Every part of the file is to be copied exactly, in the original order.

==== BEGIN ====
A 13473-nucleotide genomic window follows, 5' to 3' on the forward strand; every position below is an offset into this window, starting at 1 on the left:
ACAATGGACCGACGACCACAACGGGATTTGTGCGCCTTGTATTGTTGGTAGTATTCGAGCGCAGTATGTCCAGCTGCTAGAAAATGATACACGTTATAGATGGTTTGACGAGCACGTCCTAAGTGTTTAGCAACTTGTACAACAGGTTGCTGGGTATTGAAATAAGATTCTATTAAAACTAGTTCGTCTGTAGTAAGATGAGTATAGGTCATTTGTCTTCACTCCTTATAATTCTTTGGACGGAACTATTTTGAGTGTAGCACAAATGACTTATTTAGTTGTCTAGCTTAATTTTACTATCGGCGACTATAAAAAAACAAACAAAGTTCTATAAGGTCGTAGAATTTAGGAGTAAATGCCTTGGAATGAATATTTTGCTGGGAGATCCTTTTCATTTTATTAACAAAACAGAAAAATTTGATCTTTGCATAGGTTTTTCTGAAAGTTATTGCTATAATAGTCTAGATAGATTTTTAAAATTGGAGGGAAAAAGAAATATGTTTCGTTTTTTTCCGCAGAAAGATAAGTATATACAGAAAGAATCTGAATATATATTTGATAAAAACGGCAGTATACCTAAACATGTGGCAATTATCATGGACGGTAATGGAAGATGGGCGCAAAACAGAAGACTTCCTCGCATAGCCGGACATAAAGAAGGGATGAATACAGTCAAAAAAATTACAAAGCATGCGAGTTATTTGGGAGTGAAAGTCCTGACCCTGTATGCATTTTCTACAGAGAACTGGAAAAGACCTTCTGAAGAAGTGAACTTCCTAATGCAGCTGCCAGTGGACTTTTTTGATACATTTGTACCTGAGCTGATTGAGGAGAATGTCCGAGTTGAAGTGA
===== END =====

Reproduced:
A 13473-nucleotide genomic window follows, 5' to 3' on the forward strand; every position below is an offset into this window, starting at 1 on the left:
ACAATGGACCGACGACCACAACGGGATTTGTGCGCCTTGTATTGTTGGTAGTATTCGAGCGCAGTATGTCCAGCTGCTAGAAAATGATACACGTTATAGATGGTTTGACGAGCACGTCCTAAGTGTTTAGCAACTTGTACAACAGGTTGCTGGGTATTGAAATAAGATTCTATTAAAACTAGTTCGTCTGTAGTAAGATGAGTATAGGTCATTTGTCTTCACTCCTTATAATTCTTTGGACGGAACTATTTTGAGTGTAGCACAAATGACTTATTTAGTTGTCTAGCTTAATTTTACTATCGGCGACTATAAAAAAACAAACAAAGTTCTATAAGGTCGTAGAATTTAGGAGTAAATGCCTTGGAATGAATATTTTGCTGGGAGATCCTTTTCATTTTATTAACAAAACAGAAAAATTTGATCTTTGCATAGGTTTTTCTGAAAGTTATTGCTATAATAGTCTAGATAGATTTTTAAAATTGGAGGGAAAAAGAAATATGTTTCGTTTTTTTCCGCAGAAAGATAAGTATATACAGAAAGAATCTGAATATATATTTGATAAAAACGGCAGTATACCTAAACATGTGGCAATTATCATGGACGGTAATGGAAGATGGGCGCAAAACAGAAGACTTCCTCGCATAGCCGGACATAAAGAAGGGATGAATACAGTCAAAAAAATTACAAAGCATGCGAGTTATTTGGGAGTGAAAGTCCTGACCCTGTATGCATTTTCTACAGAGAACTGGAAAAGACCTTCTGAAGAAGTGAACTTCCTAATGCAGCTGCCAGTGGACTTTTTTGATACATTTGTACCTGAGCTGATTGAGGAGAATGTCCGAGTTGAAGTGA